South Black Sea Coast

Wide beaches, picturesque coves and a thousand-year-old history

An almost 60-meter sheer cliff literally puts an end to the Balkans’  “dive”  into the sea, a “boundary”, though only provisional that splits the Black Sea coast in two: North and South. The headland, surrounded by hundreds of other rocks,  waywardly protruding underwater and above water, is called Cape Emine. Navigation here is to say the least encumbered, if not downright dangerous, but the place is incredibly beautiful and majestic. Its beauty can best be appreciated in clear and sunny weather, when it reveals a spectacular view of the entire coast with all its bays, capes and headlands. Cape Emine is a landmark - the lighthouse and the meteorological station were built on the foundations of the medieval fortress of Emona. Nearby, a small village of the same name, keeps the ruins of an ancient Thracian sanctuary. The small resort of Obzor is to the north, with wide beaches, clean air and rich history. Here, countless architectural and ceramic fragments, remains of walls and columns are evidence of the latter.


 Many holiday villages and resorts are south of Emine – “Elenite”; the ancient town of “St. Vlas”; one of the biggest Bulgarian Black Sea resorts “Sunny Beach” with its natural dunes and rare vegetation. Next town though - Nessebar - by all means deserves more attention due to its rich and long history and numerous testimonies about it. The romantic old town, located on a rocky peninsula, keeps valuable monuments from just about every period of its centuries-old existence - walls from the Roman era and the Middle Ages- the true wealth of the city, dozens of Byzantine and old Bulgarian churches, old houses from the XVIII and XIX century. Nessebar is declared a “city-museum” - archaeological and architectural reserve, part of the World Heritage Sites by UNESCO.


Further south is the small village of Ravda, and then our next stop is Pomorie. Thracians called the town “Anchialus”. Less known by its protobulgarian/Bulgar name of Tuthon, it was among the most important coastal towns in Bulgaria since ancient times. Today, it’s associated with the significant number of architectural monuments, part of "Old Pomorie houses" Reserve; the Roman mausoleum – the heroon-tomb; with Lake Pomorie and the mud baths, the unique Salt Museum, presenting ancient Anhialo’s technology of sea ​​salt processing and many others. Lake Pomorie is a protected area, located on the Via Pontica bird migration route. The bottom of the lake is covered with rich in minerals and microelements black mud and its healing properties have been used from ancient times to the present day. The northern part of the lake is used for salt production – an activity with over 20 centuries of history.


In the region of Burgas, the wealth of the archaeological finds easily takes us back in time- centuries before Christ. The favorable living conditions attracted settlers here as early as the early antiquity. To this day, Port Burgas is the largest one in the country. The four Bourgas Lakes are among its landmarks, the historical, cultural and architectural sites are everywhere. The Archaeological Museum keeps the largest collection of ancient anchors and stocks. An incredibly romantic place with a beautiful sea garden, Burgas is known as hometown of many Bulgarian poets and writers.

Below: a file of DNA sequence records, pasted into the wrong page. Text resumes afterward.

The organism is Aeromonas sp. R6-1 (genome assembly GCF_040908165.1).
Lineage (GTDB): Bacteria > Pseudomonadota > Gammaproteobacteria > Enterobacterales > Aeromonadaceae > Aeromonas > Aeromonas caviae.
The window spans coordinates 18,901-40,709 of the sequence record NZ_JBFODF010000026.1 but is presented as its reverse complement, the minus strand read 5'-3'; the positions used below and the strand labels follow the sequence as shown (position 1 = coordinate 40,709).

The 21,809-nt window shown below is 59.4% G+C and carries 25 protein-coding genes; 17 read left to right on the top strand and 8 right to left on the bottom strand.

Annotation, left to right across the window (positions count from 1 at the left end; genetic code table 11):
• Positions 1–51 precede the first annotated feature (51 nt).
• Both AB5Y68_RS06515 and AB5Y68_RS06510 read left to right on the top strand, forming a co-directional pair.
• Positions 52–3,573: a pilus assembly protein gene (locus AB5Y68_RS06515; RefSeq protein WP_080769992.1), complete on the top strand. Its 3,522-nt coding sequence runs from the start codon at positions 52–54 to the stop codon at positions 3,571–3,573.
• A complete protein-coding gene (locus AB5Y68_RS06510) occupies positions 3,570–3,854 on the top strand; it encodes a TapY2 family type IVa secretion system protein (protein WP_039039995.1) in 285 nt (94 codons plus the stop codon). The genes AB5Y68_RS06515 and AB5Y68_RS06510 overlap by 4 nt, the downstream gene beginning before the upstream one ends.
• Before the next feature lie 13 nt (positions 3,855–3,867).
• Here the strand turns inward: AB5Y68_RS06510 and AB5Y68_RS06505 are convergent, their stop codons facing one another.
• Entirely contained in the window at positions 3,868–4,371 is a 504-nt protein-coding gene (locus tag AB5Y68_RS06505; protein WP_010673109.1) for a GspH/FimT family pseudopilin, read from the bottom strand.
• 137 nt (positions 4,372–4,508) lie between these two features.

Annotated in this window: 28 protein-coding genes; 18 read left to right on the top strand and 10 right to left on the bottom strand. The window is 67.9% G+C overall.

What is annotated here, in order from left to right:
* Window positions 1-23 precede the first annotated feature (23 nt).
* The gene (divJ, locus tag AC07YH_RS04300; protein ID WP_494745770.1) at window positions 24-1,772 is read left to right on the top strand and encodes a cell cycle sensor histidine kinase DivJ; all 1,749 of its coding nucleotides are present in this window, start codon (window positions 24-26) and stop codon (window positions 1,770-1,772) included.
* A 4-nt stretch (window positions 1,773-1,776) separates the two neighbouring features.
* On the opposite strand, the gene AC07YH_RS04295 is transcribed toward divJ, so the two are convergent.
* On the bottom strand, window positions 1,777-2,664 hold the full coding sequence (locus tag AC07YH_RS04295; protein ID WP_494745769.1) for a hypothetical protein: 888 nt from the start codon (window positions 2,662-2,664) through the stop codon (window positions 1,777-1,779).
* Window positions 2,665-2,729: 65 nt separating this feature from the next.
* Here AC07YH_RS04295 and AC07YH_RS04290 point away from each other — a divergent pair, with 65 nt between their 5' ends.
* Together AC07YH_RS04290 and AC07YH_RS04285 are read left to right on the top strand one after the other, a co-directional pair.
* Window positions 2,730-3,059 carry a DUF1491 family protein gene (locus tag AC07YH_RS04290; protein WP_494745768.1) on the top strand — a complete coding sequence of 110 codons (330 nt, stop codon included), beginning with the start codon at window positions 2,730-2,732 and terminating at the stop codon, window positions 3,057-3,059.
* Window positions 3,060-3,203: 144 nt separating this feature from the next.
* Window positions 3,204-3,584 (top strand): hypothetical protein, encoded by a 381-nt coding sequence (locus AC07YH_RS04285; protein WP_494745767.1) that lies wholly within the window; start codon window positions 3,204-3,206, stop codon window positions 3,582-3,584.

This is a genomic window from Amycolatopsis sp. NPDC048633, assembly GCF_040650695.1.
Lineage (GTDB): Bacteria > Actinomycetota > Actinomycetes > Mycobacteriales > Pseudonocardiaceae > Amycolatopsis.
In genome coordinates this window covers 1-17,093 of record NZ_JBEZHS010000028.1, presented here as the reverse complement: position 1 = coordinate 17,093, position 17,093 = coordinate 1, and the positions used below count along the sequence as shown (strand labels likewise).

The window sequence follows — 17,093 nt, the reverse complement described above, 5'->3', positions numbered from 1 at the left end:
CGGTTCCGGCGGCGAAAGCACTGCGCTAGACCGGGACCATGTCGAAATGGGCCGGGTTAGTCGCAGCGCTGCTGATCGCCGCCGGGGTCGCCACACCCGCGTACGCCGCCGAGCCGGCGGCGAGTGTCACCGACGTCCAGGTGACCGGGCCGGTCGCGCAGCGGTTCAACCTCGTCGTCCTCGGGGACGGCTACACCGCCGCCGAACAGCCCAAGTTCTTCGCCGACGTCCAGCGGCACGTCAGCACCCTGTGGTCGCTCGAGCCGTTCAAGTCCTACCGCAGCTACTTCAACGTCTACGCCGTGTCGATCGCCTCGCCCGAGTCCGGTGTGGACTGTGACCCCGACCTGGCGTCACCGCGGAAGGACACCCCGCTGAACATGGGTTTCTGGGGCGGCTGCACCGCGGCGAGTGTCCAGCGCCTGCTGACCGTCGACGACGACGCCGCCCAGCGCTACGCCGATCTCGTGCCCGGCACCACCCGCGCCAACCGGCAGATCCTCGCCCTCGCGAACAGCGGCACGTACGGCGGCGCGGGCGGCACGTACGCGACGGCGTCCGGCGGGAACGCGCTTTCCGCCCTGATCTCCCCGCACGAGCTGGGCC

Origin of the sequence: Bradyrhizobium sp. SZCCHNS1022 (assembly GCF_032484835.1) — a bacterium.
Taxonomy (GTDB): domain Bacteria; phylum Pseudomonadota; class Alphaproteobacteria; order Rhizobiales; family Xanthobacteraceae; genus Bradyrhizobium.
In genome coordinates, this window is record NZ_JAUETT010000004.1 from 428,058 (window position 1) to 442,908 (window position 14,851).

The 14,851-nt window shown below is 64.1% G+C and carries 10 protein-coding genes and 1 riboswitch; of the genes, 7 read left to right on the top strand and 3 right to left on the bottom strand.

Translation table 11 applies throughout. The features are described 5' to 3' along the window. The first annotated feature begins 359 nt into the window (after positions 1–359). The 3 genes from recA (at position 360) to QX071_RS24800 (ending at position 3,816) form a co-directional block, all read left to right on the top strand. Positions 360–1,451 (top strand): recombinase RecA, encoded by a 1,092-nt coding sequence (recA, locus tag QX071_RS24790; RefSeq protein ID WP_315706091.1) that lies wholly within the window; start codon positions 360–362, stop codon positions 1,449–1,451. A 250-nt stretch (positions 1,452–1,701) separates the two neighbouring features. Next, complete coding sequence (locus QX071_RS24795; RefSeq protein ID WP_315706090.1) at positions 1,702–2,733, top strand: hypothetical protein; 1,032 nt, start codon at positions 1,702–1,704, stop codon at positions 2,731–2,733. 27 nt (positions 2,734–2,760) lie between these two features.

Sozopol is among the oldest towns at the Bulgarian Black Sea coast with a history of more than seven millennia. An ancient city-state by the name of Apollonia once flourished here. Nowadays, the old town of Sozopol is a museum- architectural and archeological reserve. The image of the town is due to the 180 houses from XVIII and XIX century. The relics of St. John the Baptist, found at the nearby island of St. Ivan in 2010, are kept in "St. Cyril and Methodius" church.  Ropotamo River and the homonymous reserve are nearby with their fascinating natural sites – unique rock formations and protected areas. Many animal and plant species of national and international significance are kept here as well. The earliest historical records for Primorsko are from the submerged villages at Ropotamo’s estuary – dated 3000 BC.


Kiten, Lozenets, Tsarevo, Varvara, Ahtopol, Rezovo continue the list of historical sites at the southern coast and certainly contribute to the wonderful conditions for tourism here - calm, clear waters and pristine beaches. The whole idyllic sea tale blends into the mountain magic of Strandzha, leaving the impression that the wonders of these lands are simply endless.

View the Sites

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    Varvara is a small picturesque village on the Black Sea coast, between the towns of Tsarevo and Ahtopol.

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    Sinemorets is one of the best preserved and picturesque villages on the Bulgarian Black Sea South Coast. Here, the authentic spirit of the Bulgarian Black Sea Coast is well-preserved and the place creates the sense of a perfect getaway - a refuge from the present and the clutter of the surrounding sea resorts.

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    Beglik Tash

    Beglik Tash is an enchanting place not far from the beach with extraordinary energy and quite the mysterious history

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    Църква "Христос Пантократор"

    Православна църква в стария град на Несебър

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    Манастир "Света Анастасия"

    Островният манастир „Света Анастасия“ е разположен в Бургаския залив.

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    Созопол - Старият град

    За романтиците, традиционалистите и любопитните гости на Созопол, дестинацията е Старият град.